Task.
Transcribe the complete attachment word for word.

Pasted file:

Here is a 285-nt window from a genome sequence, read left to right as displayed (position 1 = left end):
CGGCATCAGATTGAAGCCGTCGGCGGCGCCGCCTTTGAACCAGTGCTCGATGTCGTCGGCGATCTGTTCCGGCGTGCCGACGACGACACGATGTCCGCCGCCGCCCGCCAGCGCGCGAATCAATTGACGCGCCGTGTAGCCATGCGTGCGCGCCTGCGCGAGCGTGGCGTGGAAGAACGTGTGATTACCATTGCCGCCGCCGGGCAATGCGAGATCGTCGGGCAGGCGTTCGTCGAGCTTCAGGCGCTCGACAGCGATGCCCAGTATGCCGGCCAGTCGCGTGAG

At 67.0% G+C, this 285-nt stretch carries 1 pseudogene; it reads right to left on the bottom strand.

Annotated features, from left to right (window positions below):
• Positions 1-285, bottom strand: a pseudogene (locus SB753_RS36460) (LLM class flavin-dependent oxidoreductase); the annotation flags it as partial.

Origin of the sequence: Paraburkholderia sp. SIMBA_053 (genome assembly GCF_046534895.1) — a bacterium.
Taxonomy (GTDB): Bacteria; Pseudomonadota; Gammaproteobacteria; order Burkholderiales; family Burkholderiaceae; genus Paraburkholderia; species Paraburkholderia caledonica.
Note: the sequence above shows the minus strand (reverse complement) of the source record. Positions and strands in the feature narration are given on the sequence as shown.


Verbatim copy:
Here is a 285-nt window from a genome sequence, read left to right as displayed (position 1 = left end):
CGGCATCAGATTGAAGCCGTCGGCGGCGCCGCCTTTGAACCAGTGCTCGATGTCGTCGGCGATCTGTTCCGGCGTGCCGACGACGACACGATGTCCGCCGCCGCCCGCCAGCGCGCGAATCAATTGACGCGCCGTGTAGCCATGCGTGCGCGCCTGCGCGAGCGTGGCGTGGAAGAACGTGTGATTACCATTGCCGCCGCCGGGCAATGCGAGATCGTCGGGCAGGCGTTCGTCGAGCTTCAGGCGCTCGACAGCGATGCCCAGTATGCCGGCCAGTCGCGTGAG

At 67.0% G+C, this 285-nt stretch carries 1 pseudogene; it reads right to left on the bottom strand.

Annotated features, from left to right (window positions below):
• Positions 1-285, bottom strand: a pseudogene (locus SB753_RS36460) (LLM class flavin-dependent oxidoreductase); the annotation flags it as partial.

Origin of the sequence: Paraburkholderia sp. SIMBA_053 (genome assembly GCF_046534895.1) — a bacterium.
Taxonomy (GTDB): Bacteria; Pseudomonadota; Gammaproteobacteria; order Burkholderiales; family Burkholderiaceae; genus Paraburkholderia; species Paraburkholderia caledonica.
Note: the sequence above shows the minus strand (reverse complement) of the source record. Positions and strands in the feature narration are given on the sequence as shown.